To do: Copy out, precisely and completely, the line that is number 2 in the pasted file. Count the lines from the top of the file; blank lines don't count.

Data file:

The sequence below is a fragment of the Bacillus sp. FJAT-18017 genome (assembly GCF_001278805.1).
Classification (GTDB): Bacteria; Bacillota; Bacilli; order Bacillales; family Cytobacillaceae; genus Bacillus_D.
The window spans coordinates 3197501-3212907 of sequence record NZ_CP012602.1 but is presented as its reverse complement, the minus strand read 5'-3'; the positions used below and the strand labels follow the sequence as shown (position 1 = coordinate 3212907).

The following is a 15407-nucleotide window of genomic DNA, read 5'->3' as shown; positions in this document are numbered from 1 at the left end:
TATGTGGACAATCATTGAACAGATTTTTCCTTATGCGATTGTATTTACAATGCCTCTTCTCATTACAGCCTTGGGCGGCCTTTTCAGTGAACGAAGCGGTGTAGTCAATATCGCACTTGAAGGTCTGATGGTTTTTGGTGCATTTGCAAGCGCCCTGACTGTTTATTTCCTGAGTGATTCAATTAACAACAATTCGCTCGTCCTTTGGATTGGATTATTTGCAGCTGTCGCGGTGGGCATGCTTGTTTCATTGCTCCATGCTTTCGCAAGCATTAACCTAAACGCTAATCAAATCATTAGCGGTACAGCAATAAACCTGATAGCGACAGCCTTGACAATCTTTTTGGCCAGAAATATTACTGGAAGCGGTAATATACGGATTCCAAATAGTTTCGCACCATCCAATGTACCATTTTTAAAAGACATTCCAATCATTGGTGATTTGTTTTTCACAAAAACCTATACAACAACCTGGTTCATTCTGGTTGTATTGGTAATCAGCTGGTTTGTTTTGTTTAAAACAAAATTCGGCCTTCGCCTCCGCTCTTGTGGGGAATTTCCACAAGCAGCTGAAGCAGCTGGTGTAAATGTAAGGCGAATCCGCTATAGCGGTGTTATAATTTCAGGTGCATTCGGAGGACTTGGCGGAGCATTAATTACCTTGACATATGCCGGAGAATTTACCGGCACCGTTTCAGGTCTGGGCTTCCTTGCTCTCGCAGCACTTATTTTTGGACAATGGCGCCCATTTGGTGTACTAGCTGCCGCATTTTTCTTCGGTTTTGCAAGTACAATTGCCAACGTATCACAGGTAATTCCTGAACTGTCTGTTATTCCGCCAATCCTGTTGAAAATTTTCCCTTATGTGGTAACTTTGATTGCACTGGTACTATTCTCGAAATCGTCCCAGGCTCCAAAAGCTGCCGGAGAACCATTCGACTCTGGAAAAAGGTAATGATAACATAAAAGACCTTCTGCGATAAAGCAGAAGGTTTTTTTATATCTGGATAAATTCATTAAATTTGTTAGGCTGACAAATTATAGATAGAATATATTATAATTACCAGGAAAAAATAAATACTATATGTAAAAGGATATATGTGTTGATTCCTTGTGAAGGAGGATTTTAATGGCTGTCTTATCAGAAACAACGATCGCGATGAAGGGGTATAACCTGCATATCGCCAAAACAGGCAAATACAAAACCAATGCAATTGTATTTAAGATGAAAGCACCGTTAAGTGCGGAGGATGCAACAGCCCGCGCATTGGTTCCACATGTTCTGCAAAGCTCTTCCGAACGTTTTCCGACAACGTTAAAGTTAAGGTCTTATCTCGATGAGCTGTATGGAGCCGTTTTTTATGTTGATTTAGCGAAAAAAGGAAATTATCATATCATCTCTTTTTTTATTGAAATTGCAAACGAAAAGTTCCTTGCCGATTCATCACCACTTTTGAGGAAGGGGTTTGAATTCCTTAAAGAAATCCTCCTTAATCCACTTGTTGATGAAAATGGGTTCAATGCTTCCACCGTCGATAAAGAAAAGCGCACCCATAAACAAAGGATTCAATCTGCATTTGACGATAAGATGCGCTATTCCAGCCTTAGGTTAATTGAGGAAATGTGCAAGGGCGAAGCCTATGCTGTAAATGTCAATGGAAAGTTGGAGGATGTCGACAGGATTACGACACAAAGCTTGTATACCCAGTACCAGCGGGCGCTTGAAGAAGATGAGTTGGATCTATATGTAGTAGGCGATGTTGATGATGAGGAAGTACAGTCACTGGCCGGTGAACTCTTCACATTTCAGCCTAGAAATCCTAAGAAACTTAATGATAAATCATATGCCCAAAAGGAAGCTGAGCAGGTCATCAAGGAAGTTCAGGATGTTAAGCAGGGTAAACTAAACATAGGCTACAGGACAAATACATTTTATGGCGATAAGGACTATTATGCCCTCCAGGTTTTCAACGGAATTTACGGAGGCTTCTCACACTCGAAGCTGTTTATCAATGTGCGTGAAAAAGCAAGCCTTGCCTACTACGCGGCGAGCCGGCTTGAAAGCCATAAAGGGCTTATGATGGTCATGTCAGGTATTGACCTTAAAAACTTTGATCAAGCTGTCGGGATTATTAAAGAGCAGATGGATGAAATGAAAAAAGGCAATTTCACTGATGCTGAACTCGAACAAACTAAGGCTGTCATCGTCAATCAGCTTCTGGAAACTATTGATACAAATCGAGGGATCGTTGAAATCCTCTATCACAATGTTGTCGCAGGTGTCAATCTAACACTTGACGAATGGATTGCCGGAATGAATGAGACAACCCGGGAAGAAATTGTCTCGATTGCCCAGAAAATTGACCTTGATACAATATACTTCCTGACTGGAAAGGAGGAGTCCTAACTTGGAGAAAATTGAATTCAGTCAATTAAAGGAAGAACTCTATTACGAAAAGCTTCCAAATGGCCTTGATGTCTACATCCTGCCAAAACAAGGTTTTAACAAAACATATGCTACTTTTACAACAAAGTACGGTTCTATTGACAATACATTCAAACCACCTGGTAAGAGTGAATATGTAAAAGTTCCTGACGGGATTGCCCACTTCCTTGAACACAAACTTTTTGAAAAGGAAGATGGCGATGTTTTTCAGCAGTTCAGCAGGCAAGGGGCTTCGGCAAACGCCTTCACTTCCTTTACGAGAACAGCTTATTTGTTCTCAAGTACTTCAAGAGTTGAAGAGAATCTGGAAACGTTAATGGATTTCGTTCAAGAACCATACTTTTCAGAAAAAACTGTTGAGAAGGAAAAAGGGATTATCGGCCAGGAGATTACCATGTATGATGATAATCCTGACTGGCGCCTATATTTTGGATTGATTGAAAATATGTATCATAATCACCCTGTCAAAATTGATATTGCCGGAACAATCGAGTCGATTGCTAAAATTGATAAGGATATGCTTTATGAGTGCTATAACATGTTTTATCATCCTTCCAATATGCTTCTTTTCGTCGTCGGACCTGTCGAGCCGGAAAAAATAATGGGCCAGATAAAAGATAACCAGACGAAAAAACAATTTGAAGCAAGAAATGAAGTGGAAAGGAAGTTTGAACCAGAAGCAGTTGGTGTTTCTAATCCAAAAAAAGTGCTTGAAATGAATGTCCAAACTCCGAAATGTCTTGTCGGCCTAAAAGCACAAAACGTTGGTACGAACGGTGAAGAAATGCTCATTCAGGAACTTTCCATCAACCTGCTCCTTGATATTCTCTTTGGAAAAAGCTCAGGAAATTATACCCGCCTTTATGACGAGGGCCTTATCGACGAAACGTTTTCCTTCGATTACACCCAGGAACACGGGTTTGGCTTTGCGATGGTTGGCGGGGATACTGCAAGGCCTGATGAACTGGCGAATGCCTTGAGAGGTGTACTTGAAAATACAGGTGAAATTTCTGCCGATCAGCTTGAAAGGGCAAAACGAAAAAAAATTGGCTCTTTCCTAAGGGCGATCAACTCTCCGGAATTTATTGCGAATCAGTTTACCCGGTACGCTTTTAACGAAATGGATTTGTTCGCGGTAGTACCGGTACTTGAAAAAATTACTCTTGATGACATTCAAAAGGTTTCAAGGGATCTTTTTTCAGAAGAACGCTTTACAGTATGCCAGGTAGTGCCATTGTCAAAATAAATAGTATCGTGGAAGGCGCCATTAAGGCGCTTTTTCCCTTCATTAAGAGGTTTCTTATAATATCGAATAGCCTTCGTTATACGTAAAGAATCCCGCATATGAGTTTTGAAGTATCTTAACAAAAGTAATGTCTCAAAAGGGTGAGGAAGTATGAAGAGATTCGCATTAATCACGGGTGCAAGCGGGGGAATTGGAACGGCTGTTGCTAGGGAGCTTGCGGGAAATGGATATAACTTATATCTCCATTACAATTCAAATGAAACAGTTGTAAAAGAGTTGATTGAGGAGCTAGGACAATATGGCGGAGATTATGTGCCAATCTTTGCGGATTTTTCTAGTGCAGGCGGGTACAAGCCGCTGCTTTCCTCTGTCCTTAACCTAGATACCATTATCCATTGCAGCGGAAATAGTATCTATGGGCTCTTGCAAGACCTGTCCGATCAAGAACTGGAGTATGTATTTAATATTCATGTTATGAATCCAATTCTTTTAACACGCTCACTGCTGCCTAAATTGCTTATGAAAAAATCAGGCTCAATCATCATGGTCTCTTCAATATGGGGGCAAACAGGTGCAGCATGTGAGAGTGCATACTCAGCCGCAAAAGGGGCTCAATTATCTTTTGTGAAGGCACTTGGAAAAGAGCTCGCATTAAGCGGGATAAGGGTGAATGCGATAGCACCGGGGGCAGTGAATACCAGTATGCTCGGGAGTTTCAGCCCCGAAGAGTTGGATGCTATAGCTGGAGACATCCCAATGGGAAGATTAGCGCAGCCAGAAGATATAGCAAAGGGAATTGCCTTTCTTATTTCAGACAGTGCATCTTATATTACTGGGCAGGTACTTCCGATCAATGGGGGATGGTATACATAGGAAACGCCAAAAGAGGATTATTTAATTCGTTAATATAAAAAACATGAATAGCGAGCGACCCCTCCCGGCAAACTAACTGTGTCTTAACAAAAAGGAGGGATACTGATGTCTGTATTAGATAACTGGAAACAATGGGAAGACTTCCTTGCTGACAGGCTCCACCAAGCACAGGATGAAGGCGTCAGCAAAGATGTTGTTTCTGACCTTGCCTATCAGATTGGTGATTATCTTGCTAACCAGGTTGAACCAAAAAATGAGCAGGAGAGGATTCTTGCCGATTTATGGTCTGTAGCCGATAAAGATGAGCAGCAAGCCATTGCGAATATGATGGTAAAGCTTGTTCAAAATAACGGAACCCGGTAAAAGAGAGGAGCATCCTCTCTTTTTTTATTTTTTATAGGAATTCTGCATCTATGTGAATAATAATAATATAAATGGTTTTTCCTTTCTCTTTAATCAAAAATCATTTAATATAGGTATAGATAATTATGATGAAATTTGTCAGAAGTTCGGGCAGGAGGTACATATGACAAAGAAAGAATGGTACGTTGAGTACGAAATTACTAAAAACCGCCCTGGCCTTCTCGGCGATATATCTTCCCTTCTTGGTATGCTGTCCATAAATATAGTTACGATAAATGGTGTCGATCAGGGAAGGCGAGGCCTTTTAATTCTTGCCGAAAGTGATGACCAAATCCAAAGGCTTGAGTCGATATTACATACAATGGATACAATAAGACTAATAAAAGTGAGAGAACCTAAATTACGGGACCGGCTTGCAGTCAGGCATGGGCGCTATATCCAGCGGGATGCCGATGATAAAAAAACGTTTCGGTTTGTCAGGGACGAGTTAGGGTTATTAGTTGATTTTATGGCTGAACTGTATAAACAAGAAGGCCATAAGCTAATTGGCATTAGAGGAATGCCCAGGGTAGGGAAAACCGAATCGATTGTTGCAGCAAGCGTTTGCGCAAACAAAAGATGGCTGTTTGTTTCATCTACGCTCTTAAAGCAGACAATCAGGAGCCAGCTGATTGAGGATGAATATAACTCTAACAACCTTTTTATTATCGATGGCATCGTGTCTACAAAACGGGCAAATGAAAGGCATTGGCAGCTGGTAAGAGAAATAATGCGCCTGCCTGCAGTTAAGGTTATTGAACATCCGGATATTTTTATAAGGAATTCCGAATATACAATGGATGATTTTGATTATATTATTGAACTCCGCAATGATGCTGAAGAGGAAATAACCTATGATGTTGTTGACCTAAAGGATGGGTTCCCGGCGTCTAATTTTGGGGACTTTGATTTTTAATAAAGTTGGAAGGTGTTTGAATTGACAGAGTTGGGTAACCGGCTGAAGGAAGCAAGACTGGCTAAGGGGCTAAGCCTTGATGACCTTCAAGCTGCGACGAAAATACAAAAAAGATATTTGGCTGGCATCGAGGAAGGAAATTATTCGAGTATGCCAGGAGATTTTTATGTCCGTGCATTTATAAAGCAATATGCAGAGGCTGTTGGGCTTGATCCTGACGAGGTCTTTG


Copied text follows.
Classification (GTDB): Bacteria; Bacillota; Bacilli; order Bacillales; family Cytobacillaceae; genus Bacillus_D.